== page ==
Proactive data for Collections

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In this full interview, Stuart Murgatroyd from Data On Demand discusses the data environment in collections and the use of new data sources to proactively identify and understand customer behaviour. In areas such as identifying customer vulnerability (linking to the FCA’s customers financial lives survey and consumer duty) this is all proving to become increasingly important.

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Interview Transcript

0:03
So hi, everyone. I’m here with Stuart Murgatroyd. Here today, he’s the CEO of data on demand. Stuart, thanks very much for joining me. I really appreciate it. Thanks, Chris. Stewart, you want to start, you want to tell us a little bit about data and demand? And what you guys do? I think that’s a good place to at least kick off.

0:21
Yeah, of course. Yeah. So we provide data and insights to companies that service consumers, better helping them understand those people. We’ve got two products, Fin trace, which is for collections and recoveries, and a product called ID view for identifying vulnerability

0:37
in your in the data space, and sort of collecting lots lots of information from different sources, and then providing that back to back to clients. What are some of the things you’re seeing in terms of changes in terms of what clients are asking for and how that data is, would have been gathered and then being ingested?

0:53
Yeah. I mean, we we’re not reinventing the wheel. And this isn’t rocket science. Where we’re different from the other kind of incumbent traditional providers, like the CRS is that we’re sourcing different types of data. In particular, we have relationships with a number of high cost short term lenders and affiliates that drive traffic into those particular what used to be called Pink trees. But that’s, that’s not a word that people like to use anymore, but it’s still the same thing. You’re trying to find the lender that will lend to the individual who, who requires the loan. So in terms of what a client is looking for, they’re looking to be able to either contact more people for collections and recoveries, or identify people who are currently vulnerable. And those are really the the main asks at the moment from from our clients. What we’re seeing, though, in terms of the change in the data is the insights that are available to us, and then available to our customer. So it goes beyond just contact information. It goes deeper now being able to take information from loan applications, that is information that is seen before it goes to a credit reference agency that gives you lots of insights around a person’s financial behaviour. And before it gets to a credit reference agency, because rating agencies application data,

2:18
about we had a conversation before around financial vulnerability and sort of using data to be able to determine some of that I thought that’s quite interesting, particularly going into the digital world is is like we’re looking for ways to almost like get to customers quicker, who might be in difficult to talk to offer support. I mean, what’s what’s what’s been your sort of insight around that? Because that’s always been a challenge in terms of trying to go back and have getting people on the phone?

2:41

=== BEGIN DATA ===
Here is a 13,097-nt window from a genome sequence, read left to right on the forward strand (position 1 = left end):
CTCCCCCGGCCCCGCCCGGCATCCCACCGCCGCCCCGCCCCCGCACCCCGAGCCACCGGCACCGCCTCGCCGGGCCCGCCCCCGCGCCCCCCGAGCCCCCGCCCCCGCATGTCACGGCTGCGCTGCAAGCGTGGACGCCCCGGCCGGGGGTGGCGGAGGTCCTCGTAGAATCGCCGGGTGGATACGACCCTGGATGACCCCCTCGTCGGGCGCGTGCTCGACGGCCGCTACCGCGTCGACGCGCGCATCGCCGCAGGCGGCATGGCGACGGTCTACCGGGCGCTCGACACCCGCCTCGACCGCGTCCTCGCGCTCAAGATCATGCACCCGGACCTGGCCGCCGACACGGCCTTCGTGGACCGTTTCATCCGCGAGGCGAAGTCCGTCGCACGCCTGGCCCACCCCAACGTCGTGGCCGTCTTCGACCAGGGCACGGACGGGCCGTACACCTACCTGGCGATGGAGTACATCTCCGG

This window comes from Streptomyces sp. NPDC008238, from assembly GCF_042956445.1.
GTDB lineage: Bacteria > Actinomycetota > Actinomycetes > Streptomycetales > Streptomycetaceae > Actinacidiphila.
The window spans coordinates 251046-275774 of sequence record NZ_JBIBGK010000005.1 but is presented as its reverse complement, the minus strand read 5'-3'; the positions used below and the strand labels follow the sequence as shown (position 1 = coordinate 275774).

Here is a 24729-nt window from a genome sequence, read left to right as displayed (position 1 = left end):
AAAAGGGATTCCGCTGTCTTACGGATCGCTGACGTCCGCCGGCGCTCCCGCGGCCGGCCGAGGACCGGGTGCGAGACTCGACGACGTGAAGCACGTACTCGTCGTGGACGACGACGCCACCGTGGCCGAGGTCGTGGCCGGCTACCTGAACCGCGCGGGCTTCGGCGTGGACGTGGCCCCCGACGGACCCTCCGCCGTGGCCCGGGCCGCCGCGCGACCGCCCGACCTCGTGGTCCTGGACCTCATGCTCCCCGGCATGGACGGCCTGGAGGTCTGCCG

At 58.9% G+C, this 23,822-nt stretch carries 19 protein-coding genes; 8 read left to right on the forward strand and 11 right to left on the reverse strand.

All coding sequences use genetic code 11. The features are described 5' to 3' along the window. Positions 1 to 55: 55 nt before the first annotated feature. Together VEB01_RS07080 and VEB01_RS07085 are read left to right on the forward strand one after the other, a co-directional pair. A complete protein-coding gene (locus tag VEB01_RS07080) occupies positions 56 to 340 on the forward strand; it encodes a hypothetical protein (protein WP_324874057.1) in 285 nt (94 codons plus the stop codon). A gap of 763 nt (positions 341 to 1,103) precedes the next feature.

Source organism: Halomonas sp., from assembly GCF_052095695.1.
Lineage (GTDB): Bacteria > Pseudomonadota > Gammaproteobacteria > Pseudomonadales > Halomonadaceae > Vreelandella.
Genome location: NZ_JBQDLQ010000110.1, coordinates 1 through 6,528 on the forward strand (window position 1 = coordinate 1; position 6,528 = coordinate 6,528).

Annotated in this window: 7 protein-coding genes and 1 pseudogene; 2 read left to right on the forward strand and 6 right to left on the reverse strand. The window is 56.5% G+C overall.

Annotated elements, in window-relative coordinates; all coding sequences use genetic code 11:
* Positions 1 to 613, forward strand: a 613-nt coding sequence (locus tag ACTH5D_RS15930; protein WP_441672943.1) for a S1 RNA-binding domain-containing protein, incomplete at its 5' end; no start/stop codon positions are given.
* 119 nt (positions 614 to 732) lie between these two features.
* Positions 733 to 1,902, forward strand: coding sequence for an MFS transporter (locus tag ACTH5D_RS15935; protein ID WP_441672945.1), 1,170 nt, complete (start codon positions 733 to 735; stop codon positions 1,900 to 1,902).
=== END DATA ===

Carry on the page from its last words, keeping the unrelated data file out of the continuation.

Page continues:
Yeah, absolutely. Yeah, it’s a challenge. And it’s certainly a hot topic at the moment. And I think now we’ve had the guidance on the vulnerability that’s come out, we’ve had the financial life survey that was finalised. And what people are really waiting for now is the final version of the consumer duty, the new consumer duty, which I think here’s where people will then start to companies, firms will start to act more. At the moment, they do lots of research and looking at what are the other ways that we can find identifiable vulnerable customers outside of the traditional data sources, which really is just the CRA s. Although you do have the VRS the vulnerability registration service, who we partner with, and that’s a great a pot of data around about a half a million people, they’ve got self declared vulnerable individuals. What we bring to the table that Sir, there’s different Is there a high cost short term low debt loan data that creates our IDV product. And it’s 2.5 million individuals on there that have taken high cost short term loans. It’s a very new product, we only started building the database in July 2020. And over that period of however many months that is less than two years, we’ve seen 2.5 million people apply for loans. But the interesting thing is that every month, we see around about 500 to 800,000 applications. And of those applications is 50,000 to 80,000 that are brand new never seen before. So you’ve got the same people coming in again and again and again and again. And these are vulnerable people. The FCA in the financial life survey they they they created the characteristics of vulnerability, which are bereavement income, shock, lower attic income, caring relationship breakdown over indebtedness and low savings. And what we’ve been able to do is take those characteristics and use the data we’ve got in our ID view database to actually map those back to an individual level. So some interesting statistics from last month. From the data that we’ve got on the database. We saw 16,104 people who needed to borrow short term cash that was the purpose of their loan. We saw 37,981 people who needed to borrow money from a hiker slender to pay the household bills that month. Now, 37,981 might not sound like an enormous number, but if you’re British Gas, and you want to match that back to your customer base and just identify a handful of customers, that’s people you can help.